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Former P.G. resident stepping down as Curling Canada's high-performance director

Once this season is over, Peckham will hand off his high-performance duties to 44-year-old David Murdoch of Scotland, a two-time world champion.

When Gerry Peckham left his Prince George hometown to move to Ottawa and become Curling Canada’s high-performance director in 1990, international curling was on the cusp of becoming an Olympic sport.

After successive Olympics in Calgary and Albertville as a demonstration sport, curling got its medal status in 1998 in Nagano, Japan, a defining moment in a sport Canadians clearly identify as one of their own.

Peckham was there in Nagano to see curling exposed to worldwide audiences like never before. Seeing Sandra Schmirler and her team from Saskatchewan stand for the anthem and flag-raising atop the Olympic podium that year stands as the pinnacle of his 33-year career with Curling Canada.

“Our first Olympic experience was incredibly memorable because it had such a profound impact on the sport,” said Peckham. “It was a gamechanger because it impacted how we went about the business of high performance and how hard athletes began to train on and off the ice to improve their performance and it had a ripple effect.”

Canada no longer dominates curling internationally and Peckham says recent results in world competition are not due to Canadians playing poorly. It’s just that the rest of the world has caught up.

“It’s irrefutable, the quality of play has moved substantially and I think it’s a byproduct of really good coaching, well-run programs, dedicated focused athletes and lots of opportunity that allows you to compete at a level that allows you to become world class,” said Peckham, who says Curling Canada has willingly contributed to making other countries stronger by sending coaches and program development program expertise to places like Japan, South Korea, China and the United States.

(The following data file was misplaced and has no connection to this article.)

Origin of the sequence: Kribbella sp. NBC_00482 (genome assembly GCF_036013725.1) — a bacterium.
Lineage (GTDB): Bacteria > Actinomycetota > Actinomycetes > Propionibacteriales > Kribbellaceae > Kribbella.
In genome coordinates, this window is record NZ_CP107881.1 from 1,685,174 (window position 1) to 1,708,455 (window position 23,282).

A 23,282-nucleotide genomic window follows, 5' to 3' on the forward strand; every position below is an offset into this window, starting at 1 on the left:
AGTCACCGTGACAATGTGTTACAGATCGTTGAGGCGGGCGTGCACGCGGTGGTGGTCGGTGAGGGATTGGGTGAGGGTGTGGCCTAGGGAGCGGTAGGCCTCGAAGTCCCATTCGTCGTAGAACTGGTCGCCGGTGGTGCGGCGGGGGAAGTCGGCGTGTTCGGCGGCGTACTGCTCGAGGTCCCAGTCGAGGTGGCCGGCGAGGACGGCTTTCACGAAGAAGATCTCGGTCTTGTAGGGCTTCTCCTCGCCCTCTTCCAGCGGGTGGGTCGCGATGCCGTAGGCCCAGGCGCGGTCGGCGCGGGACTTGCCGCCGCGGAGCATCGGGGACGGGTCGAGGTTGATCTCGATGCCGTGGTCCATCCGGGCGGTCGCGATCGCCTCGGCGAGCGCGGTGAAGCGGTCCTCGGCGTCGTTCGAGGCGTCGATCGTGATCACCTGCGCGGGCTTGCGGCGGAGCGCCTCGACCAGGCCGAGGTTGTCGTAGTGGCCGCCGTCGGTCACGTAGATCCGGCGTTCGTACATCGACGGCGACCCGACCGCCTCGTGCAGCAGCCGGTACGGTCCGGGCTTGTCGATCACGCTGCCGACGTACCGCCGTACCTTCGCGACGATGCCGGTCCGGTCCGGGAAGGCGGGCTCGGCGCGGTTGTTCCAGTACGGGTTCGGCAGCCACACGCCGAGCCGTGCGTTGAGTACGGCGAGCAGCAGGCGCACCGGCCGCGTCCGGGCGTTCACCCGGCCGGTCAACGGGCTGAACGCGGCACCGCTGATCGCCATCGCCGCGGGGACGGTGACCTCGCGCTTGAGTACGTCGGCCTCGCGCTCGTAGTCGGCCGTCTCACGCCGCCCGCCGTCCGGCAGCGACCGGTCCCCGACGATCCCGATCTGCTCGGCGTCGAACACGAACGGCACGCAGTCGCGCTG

“In all honesty, it’s great for the game that so many countries put teams on podiums, whether its juniors or women’s or mixed doubles. When you look back at the end of a season or a quadrennial at how many flags have been raised for some podium finish it’s truly impressive. It’s truly international and there’s no second-guessing that.”

He attended the Olympics in Albertville, Salt Lake City, Torino and Vancouver, and Canadian curlers did their part in Peckham’s return to his home province in 2010. Kevin Martin won gold in the men's event, the Cheryl Bernard rink won silver, and Jim Armstrong of Richmond went on to capture Paralympic gold.

“It was such a phenomenal overall experience, you felt so proud to be Canadian and British Columbian, just because of that Vancouver dynamic, it was unimaginable,” said Peckham.  

Canada won the first three Paralympic competitions (Torino, Vancouver and Sochi) with Joe Rea of Prince George as the national team head coach.

Peckham is the son of Prince George curling legend Wilf Peckham and he owes his involvement in the sport to him.

He played every sport he could as a kid and it became obvious late in his teen years he had teaching ability and began to apply those qualities as a curling/racquet sport coach. In 1974, he started writing instructional coaching and training manuals on contract for Curling Canada, with his dad as his chief scrutineer, editor and proof-reader. By the time he assumed his duties as high-performance director at age 40 in 1990, Gerry’s grassroots background had him well prepared.

Once this season is over, Peckham will hand off his high-performance duties to 44-year-old David Murdoch of Scotland, a two-time world champion. Peckham, 72, plans to remain in Ottawa with his wife, Joan Merrin, working as a consultant to help ease Murdoch into the position.

“I think he’s unquestionably the subject matter expert these days in high performance and producing elite teams and the fact we enticed him to come and take over is the best possible solution,” said Peckham. “He’s really well-liked so he’ll fit into the curling culture here very easily."

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